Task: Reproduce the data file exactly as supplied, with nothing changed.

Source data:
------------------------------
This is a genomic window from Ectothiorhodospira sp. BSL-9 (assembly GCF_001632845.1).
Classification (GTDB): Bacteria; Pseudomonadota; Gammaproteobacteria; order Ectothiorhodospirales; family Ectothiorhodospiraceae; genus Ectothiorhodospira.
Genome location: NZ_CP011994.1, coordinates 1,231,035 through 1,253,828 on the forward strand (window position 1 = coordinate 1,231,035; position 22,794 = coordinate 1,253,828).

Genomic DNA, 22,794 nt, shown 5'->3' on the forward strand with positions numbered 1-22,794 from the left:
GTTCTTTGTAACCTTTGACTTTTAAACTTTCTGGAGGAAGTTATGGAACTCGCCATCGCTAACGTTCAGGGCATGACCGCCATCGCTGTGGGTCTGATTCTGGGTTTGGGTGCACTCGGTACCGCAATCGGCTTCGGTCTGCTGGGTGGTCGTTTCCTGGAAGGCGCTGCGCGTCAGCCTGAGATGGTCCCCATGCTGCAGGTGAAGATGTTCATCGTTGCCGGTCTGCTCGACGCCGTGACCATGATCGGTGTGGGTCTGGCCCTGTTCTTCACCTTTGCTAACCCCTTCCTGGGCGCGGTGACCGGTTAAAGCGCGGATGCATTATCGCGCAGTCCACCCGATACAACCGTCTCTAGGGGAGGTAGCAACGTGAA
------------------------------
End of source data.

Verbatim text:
This is a genomic window from Ectothiorhodospira sp. BSL-9 (assembly GCF_001632845.1).
Classification (GTDB): Bacteria; Pseudomonadota; Gammaproteobacteria; order Ectothiorhodospirales; family Ectothiorhodospiraceae; genus Ectothiorhodospira.
Genome location: NZ_CP011994.1, coordinates 1,231,035 through 1,253,828 on the forward strand (window position 1 = coordinate 1,231,035; position 22,794 = coordinate 1,253,828).

Genomic DNA, 22,794 nt, shown 5'->3' on the forward strand with positions numbered 1-22,794 from the left:
GTTCTTTGTAACCTTTGACTTTTAAACTTTCTGGAGGAAGTTATGGAACTCGCCATCGCTAACGTTCAGGGCATGACCGCCATCGCTGTGGGTCTGATTCTGGGTTTGGGTGCACTCGGTACCGCAATCGGCTTCGGTCTGCTGGGTGGTCGTTTCCTGGAAGGCGCTGCGCGTCAGCCTGAGATGGTCCCCATGCTGCAGGTGAAGATGTTCATCGTTGCCGGTCTGCTCGACGCCGTGACCATGATCGGTGTGGGTCTGGCCCTGTTCTTCACCTTTGCTAACCCCTTCCTGGGCGCGGTGACCGGTTAAAGCGCGGATGCATTATCGCGCAGTCCACCCGATACAACCGTCTCTAGGGGAGGTAGCAACGTGAA